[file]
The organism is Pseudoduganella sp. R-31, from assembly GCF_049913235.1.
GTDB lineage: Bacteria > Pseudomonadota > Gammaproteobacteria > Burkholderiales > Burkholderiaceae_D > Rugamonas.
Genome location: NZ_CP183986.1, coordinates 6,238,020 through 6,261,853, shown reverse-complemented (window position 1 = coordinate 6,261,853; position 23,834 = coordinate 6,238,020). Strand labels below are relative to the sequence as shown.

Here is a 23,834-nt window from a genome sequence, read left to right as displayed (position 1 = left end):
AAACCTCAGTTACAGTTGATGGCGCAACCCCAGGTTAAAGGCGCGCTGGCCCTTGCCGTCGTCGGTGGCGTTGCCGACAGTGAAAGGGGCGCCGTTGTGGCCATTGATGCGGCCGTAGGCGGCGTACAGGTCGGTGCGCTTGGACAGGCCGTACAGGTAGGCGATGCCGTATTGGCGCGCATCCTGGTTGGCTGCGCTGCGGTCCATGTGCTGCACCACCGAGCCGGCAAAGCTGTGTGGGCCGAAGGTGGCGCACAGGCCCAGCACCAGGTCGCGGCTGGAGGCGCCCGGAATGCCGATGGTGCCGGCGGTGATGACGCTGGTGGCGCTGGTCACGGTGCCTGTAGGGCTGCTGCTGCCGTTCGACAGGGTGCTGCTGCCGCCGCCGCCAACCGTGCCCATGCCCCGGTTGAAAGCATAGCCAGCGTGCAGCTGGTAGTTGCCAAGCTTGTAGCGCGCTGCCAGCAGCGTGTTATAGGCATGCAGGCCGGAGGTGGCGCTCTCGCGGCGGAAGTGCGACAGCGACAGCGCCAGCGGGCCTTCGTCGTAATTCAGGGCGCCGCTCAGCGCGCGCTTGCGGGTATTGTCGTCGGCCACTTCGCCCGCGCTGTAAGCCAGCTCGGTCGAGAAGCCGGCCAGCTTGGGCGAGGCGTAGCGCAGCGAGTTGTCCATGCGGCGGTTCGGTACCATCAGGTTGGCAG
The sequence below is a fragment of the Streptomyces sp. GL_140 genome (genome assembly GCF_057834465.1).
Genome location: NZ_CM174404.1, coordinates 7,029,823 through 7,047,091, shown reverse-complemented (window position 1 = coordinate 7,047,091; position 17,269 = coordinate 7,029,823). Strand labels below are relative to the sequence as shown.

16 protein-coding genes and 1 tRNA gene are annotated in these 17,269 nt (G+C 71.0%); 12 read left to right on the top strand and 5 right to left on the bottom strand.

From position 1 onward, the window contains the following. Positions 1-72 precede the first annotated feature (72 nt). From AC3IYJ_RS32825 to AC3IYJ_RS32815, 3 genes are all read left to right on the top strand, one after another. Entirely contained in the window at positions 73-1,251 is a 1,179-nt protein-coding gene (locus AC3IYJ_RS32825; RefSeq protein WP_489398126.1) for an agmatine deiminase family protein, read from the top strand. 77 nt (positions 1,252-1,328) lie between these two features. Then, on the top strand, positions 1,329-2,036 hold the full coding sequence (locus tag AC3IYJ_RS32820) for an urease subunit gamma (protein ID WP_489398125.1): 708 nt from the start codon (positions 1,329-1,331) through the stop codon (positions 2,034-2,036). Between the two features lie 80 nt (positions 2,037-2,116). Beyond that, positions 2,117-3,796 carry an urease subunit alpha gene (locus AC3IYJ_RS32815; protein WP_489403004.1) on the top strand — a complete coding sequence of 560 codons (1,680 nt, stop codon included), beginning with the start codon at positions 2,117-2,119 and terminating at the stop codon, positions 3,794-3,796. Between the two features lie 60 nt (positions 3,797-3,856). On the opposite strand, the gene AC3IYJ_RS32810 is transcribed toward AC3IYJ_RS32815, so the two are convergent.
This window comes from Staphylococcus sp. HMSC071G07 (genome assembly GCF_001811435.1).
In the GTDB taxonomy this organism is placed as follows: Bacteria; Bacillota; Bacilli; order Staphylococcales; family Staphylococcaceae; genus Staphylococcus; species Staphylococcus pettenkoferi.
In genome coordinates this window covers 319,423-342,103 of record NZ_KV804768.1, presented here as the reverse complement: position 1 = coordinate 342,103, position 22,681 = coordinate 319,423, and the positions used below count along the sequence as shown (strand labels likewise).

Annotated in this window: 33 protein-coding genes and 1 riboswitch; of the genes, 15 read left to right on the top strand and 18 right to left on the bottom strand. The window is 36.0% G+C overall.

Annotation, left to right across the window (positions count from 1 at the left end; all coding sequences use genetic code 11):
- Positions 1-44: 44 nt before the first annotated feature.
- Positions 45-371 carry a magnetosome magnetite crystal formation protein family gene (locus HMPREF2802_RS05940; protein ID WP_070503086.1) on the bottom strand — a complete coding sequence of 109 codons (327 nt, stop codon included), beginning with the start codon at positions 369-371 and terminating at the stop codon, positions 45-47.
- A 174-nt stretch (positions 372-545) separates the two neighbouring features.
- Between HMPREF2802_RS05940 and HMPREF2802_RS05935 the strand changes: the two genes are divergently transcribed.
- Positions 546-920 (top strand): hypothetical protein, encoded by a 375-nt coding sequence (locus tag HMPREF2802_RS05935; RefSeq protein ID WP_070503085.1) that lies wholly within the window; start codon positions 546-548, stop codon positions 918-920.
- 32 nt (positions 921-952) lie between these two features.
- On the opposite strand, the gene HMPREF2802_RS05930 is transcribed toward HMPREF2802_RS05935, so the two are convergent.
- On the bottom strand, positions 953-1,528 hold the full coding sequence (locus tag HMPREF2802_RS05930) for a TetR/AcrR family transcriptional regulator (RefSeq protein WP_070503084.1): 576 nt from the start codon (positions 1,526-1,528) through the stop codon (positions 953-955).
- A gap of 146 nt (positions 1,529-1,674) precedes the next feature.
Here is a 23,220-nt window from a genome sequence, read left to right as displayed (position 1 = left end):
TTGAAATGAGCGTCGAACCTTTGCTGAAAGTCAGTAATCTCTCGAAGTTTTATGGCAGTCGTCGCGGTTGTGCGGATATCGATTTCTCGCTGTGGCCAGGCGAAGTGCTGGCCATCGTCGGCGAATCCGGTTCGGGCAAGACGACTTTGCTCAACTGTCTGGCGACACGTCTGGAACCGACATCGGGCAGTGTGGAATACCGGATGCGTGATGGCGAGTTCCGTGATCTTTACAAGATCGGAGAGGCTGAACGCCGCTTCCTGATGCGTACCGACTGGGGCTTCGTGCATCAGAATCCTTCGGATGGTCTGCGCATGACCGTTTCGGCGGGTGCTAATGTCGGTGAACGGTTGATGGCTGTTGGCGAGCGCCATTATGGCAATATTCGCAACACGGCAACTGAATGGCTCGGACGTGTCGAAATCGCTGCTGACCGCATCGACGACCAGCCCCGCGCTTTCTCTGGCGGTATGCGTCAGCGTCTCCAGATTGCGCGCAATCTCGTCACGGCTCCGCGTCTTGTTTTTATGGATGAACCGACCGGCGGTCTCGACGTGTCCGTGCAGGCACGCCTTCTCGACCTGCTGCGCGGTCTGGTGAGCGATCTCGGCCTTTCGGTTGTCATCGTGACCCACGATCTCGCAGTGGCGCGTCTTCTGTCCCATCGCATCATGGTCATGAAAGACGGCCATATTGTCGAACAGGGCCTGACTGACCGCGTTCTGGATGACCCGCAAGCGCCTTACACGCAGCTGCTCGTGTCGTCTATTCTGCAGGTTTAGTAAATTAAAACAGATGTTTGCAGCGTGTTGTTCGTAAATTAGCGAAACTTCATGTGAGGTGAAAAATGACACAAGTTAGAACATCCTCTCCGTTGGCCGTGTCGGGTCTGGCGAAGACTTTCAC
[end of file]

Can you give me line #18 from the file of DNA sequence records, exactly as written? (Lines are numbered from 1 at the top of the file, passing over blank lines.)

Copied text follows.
- Between HMPREF2802_RS05940 and HMPREF2802_RS05935 the strand changes: the two genes are divergently transcribed.